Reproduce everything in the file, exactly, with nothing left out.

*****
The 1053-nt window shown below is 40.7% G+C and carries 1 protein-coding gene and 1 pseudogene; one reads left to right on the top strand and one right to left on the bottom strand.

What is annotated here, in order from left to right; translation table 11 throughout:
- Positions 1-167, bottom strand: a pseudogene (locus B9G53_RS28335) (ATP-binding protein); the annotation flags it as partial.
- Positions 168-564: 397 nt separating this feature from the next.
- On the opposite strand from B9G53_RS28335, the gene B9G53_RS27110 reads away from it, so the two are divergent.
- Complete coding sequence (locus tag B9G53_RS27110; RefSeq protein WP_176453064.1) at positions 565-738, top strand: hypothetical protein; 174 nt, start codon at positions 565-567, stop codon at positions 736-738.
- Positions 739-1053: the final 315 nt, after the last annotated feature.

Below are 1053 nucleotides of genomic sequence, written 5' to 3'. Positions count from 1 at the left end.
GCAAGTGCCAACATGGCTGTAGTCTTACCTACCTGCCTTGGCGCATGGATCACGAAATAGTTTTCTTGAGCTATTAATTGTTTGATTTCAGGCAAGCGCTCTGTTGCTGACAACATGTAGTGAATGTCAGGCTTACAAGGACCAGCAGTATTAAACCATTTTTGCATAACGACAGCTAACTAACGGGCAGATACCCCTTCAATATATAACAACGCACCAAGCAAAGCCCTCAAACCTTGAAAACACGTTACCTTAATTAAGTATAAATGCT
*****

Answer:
The 1053-nt window shown below is 40.7% G+C and carries 1 protein-coding gene and 1 pseudogene; one reads left to right on the top strand and one right to left on the bottom strand.

What is annotated here, in order from left to right; translation table 11 throughout:
- Positions 1-167, bottom strand: a pseudogene (locus B9G53_RS28335) (ATP-binding protein); the annotation flags it as partial.
- Positions 168-564: 397 nt separating this feature from the next.
- On the opposite strand from B9G53_RS28335, the gene B9G53_RS27110 reads away from it, so the two are divergent.
- Complete coding sequence (locus tag B9G53_RS27110; RefSeq protein WP_176453064.1) at positions 565-738, top strand: hypothetical protein; 174 nt, start codon at positions 565-567, stop codon at positions 736-738.
- Positions 739-1053: the final 315 nt, after the last annotated feature.

Below are 1053 nucleotides of genomic sequence, written 5' to 3'. Positions count from 1 at the left end.
GCAAGTGCCAACATGGCTGTAGTCTTACCTACCTGCCTTGGCGCATGGATCACGAAATAGTTTTCTTGAGCTATTAATTGTTTGATTTCAGGCAAGCGCTCTGTTGCTGACAACATGTAGTGAATGTCAGGCTTACAAGGACCAGCAGTATTAAACCATTTTTGCATAACGACAGCTAACTAACGGGCAGATACCCCTTCAATATATAACAACGCACCAAGCAAAGCCCTCAAACCTTGAAAACACGTTACCTTAATTAAGTATAAATGCT